On April 4, 2022, the Massachusetts Supreme Judicial Court (“SJC”) dispelled the notion that employers can avoid triple liability for late payment of wages under the Massachusetts Wage Act, M.G.L. c. 149, § 148 (“Wage Act”), by paying the wages before suit is filed.
For nearly 20 years, employers relied on case law establishing that, so long as the wages are paid pre-suit, the employer need only pay the single amount to remedy the situation. Now, the late payment of wages automatically results in triple liability, even if the mistake is promptly corrected before a claim is made. This drastic change adds even more “bite” to the already strict Wage Act.
The Wage Act
As many Massachusetts employers already know, under the Wage Act, employees working five or six days in a week must be paid within six days of the end of the pay period in which their wages were earned. Employees working seven days in a week must be paid within seven days of the end of the pay period in which their wages were earned. Employees who are terminated must be paid all wages earned on the day of the termination. Employees who leave their employment must be paid all wages they earned on the next regular payday. Employers are “strictly” liable for violations of the Wage Act, meaning that the employer’s intent (or lack thereof) is not a defense.
Reuter v. City of Methuen involved the termination of a custodian by the city of Methuen. The city did not pay the plaintiff her accrued unused vacation time on the day of her termination, which is considered “wages” under the Wage Act. The city paid the vacation time 21 days late, before the plaintiff filed a claim. Thereafter, the plaintiff sent a letter claiming that she was owed triple the amount of her vacation pay because it was late under the Wage Act. The plaintiff eventually filed suit. The trial court held that the plaintiff was only owed the single amount of her vacation pay (plus interest, attorney’s fees, and other damages under the Wage Act). On appeal, the SJC reversed, holding that the plaintiff was entitled to triple the amount of her vacation pay, even though she received it before filing suit (in addition to interest, attorney’s fees, and other damages under the Wage Act). In doing so, the SJC overruled a 2003 case indicating that interest is the only measure of damages when wages are paid late, but pre-suit, under the Wage Act. That interpretation was deemed “incorrect.”
What This Means For Employers
Employers now have even more reason to fear the Wage Act and ensure that all terminated employees are paid on the day of termination (and all employees who voluntarily leave are paid on the next regular payday). Often, as the SJC acknowledged, it is difficult for employers to calculate final payments and issue checks by the day of a termination, especially if the termination is quick or unexpected. Employers need to be proactive and prepare for terminations well in advance. Consider suspending an employee instead of terminating them to give payroll time to double-check the final payment amount. Ensure that payments are actually received on the day of the termination, not just mailed out. This can be tricky in an increasingly remote world, where Massachusetts employees may be physically far away from the employer’s epicenter. Overall, employers should ensure that HR personnel, in particular those individuals charged with processing paperwork for employees who are being terminated, are properly trained and are fully apprised of the legal requirements imposed on employers upon termination of employment.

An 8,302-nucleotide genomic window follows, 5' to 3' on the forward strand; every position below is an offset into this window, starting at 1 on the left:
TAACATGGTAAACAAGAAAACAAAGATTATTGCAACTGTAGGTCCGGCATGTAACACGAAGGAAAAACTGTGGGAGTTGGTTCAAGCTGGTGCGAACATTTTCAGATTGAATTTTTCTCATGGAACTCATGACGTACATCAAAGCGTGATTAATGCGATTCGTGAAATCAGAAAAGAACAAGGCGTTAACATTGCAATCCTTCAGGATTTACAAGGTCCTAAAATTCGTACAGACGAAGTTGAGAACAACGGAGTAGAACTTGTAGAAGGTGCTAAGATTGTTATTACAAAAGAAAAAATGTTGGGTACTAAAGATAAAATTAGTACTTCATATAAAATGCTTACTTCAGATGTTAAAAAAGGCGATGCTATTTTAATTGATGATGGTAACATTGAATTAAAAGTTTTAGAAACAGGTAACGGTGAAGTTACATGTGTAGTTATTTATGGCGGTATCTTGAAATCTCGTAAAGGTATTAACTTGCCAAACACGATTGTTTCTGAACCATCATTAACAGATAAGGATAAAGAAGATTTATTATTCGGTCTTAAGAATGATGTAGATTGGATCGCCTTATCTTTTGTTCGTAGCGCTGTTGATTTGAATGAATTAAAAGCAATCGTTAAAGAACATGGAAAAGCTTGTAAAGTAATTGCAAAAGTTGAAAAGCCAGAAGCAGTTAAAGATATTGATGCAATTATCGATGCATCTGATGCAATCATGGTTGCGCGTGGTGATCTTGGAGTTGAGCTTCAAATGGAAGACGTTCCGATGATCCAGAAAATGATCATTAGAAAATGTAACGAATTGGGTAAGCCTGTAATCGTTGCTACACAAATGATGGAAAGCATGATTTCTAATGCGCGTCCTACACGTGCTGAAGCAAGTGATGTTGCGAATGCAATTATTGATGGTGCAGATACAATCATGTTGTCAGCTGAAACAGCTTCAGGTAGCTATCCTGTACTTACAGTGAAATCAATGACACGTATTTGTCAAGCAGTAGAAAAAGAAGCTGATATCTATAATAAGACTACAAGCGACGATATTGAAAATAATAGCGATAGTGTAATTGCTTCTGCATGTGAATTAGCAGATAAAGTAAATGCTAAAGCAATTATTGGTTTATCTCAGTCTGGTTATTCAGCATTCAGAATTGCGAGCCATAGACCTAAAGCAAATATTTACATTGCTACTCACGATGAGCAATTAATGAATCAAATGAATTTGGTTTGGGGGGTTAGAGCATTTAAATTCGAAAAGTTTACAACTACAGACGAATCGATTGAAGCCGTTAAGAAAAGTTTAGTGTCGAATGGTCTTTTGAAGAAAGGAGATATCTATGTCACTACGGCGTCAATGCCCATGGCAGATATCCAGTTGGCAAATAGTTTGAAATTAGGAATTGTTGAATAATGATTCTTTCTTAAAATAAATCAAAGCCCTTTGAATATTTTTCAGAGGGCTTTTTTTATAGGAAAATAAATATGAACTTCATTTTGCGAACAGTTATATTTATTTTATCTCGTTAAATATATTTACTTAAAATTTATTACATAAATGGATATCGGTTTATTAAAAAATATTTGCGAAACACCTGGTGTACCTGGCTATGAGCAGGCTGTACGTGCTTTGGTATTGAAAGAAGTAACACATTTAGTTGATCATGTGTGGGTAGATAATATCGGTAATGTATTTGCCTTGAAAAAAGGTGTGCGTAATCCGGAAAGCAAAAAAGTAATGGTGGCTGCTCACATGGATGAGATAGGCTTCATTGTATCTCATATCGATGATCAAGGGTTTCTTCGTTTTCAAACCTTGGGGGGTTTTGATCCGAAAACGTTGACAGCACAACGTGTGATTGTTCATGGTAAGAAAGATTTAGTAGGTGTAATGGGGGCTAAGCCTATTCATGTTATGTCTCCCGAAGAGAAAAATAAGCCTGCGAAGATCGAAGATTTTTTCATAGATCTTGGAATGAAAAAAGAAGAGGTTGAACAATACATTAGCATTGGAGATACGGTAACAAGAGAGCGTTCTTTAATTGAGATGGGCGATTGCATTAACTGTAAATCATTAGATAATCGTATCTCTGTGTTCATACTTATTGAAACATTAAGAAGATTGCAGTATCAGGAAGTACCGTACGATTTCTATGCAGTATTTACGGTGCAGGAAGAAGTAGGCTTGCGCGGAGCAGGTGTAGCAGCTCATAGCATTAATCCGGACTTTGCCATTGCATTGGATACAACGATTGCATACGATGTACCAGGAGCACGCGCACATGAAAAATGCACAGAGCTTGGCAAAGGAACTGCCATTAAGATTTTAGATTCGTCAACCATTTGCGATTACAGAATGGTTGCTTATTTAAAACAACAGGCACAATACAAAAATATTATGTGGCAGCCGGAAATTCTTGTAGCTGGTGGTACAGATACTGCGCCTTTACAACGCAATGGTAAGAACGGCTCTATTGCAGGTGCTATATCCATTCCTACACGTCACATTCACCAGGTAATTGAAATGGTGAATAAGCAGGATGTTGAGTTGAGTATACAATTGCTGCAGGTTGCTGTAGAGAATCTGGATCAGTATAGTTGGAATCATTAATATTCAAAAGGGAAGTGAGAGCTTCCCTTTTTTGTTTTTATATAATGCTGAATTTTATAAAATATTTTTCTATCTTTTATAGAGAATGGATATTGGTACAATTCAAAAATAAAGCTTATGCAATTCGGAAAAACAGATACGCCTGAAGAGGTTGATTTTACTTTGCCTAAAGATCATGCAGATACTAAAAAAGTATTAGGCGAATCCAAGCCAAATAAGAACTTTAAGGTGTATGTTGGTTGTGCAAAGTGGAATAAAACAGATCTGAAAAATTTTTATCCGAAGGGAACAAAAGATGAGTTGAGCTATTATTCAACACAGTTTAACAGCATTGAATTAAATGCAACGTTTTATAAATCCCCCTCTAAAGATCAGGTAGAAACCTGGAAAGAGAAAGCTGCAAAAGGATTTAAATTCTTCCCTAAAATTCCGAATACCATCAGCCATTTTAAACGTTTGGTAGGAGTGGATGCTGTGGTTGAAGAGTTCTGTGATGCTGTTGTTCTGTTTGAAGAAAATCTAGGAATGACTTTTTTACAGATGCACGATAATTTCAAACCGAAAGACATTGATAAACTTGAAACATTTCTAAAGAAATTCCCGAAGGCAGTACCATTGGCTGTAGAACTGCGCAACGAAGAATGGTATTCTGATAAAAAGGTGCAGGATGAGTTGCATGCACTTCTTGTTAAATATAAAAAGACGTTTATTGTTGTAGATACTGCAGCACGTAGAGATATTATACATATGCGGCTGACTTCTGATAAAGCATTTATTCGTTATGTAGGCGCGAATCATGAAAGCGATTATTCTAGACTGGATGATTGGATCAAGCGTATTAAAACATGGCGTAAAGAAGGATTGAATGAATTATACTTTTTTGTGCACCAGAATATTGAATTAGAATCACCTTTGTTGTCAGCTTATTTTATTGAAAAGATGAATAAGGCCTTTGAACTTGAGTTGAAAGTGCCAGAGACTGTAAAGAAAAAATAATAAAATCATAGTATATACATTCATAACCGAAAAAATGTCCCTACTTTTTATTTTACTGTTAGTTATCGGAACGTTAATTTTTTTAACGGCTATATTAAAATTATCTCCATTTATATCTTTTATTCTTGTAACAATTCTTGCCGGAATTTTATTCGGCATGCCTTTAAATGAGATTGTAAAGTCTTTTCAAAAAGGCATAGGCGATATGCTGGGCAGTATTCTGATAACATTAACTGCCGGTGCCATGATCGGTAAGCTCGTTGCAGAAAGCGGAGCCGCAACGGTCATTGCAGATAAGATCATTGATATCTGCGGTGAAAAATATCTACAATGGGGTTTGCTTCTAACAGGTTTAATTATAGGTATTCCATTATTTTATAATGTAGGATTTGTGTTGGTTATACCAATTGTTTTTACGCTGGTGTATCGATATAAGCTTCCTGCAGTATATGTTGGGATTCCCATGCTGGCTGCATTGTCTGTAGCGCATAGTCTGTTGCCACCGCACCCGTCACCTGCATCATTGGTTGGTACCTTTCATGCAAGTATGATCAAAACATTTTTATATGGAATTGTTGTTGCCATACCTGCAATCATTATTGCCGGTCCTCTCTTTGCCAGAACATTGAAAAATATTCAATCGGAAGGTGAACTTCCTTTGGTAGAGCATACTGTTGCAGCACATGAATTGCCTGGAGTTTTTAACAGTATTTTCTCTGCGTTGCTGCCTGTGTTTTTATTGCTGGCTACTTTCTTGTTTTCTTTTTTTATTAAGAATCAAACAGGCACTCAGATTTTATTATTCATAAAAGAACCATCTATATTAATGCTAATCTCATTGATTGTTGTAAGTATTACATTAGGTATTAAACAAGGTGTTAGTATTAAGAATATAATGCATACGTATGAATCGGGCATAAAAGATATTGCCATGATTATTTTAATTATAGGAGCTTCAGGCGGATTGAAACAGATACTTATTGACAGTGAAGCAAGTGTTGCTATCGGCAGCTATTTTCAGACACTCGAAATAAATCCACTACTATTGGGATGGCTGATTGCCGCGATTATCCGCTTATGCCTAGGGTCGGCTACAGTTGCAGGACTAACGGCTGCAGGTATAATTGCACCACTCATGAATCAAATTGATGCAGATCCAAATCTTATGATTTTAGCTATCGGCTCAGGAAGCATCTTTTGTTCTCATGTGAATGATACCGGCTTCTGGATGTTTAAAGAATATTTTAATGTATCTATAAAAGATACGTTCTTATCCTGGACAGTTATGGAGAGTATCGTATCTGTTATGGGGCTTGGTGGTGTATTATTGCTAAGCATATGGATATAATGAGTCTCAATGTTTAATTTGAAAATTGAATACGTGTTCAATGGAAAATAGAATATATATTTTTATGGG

Although employers may be busy with return-to-office plans right now, it may be useful to review prior late payments of wages, at least in the past three years (the statute of limitations under the Wage Act). The retroactivity of the Reuter case has not yet been determined. An audit may give management a sense of whether any claims for triple wages may be forthcoming, and the potential exposure for such claims.
Kathleen R. O’Toole and Catherine M. DiVita are employment law attorneys at the Boston law firm of Conn Kavanaugh Rosenthal Peisch & Ford LLP. Feel free to send questions to email@example.com or firstname.lastname@example.org.
This column, which may be considered advertising under the ethical rules of certain jurisdictions, is intended as a general discussion of the topics covered, and does not constitute the rendering of legal advice or other professional advice by Conn Kavanaugh Rosenthal Peisch & Ford LLP or its attorneys.